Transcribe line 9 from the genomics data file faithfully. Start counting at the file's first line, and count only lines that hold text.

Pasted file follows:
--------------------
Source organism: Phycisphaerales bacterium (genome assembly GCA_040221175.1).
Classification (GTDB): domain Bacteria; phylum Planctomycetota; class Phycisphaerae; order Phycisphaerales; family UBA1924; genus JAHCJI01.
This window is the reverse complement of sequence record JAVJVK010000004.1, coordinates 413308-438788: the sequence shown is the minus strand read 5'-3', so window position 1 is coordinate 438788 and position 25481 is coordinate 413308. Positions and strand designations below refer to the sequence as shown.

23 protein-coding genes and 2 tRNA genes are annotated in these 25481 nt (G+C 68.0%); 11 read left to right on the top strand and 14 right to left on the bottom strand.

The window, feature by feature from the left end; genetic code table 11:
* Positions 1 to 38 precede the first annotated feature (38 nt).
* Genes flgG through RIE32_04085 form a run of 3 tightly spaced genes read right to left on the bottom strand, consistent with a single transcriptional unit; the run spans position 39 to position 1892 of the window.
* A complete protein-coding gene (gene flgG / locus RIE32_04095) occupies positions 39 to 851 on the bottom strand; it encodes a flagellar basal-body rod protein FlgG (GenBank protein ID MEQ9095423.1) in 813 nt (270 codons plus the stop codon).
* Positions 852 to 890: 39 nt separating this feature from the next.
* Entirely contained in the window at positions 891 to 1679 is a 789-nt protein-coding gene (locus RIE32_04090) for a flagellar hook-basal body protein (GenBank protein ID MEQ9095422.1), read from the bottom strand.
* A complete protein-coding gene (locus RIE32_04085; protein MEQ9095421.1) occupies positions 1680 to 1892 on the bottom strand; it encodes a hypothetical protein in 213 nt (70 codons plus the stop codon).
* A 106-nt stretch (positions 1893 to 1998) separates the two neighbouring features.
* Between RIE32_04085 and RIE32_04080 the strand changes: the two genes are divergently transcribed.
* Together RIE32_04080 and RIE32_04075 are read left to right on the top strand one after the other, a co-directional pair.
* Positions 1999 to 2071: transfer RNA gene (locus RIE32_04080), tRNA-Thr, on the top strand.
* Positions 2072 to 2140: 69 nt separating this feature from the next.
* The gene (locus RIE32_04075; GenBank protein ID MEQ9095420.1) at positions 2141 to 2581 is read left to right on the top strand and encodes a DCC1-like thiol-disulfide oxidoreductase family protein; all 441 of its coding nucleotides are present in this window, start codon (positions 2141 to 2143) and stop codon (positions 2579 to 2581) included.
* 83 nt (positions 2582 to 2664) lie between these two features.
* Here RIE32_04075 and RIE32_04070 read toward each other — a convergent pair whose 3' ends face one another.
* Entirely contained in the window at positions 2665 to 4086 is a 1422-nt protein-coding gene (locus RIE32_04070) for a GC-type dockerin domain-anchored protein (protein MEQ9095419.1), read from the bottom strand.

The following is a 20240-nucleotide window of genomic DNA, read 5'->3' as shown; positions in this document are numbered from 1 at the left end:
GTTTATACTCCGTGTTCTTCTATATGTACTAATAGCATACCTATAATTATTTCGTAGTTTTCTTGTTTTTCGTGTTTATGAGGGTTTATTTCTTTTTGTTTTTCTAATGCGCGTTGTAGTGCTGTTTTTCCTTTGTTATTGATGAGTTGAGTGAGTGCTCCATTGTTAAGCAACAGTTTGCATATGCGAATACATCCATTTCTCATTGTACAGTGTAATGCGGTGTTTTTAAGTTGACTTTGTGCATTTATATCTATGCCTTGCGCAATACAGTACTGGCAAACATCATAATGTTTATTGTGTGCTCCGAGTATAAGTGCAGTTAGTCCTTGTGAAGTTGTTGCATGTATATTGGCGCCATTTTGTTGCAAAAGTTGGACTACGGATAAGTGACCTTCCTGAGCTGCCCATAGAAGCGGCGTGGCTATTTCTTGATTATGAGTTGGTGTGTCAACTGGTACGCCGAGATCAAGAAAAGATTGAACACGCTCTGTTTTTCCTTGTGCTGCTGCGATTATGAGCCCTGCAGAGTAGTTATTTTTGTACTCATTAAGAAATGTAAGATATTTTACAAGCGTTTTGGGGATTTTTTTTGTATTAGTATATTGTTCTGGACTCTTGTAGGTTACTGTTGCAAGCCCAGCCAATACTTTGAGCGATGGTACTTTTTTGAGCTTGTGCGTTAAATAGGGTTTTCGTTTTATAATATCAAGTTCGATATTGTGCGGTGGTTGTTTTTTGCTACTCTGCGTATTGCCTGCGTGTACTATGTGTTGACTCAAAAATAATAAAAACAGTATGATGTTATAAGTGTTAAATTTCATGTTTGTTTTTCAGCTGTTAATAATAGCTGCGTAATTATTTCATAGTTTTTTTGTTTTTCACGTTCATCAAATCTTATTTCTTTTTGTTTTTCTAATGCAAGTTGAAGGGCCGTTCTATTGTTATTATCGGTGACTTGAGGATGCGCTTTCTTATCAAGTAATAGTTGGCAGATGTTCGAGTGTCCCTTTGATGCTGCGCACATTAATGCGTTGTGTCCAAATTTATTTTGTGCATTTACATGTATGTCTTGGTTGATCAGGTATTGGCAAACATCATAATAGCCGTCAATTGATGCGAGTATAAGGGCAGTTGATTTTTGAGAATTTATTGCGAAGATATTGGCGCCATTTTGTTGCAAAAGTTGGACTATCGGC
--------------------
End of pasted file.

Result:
* Positions 852 to 890: 39 nt separating this feature from the next.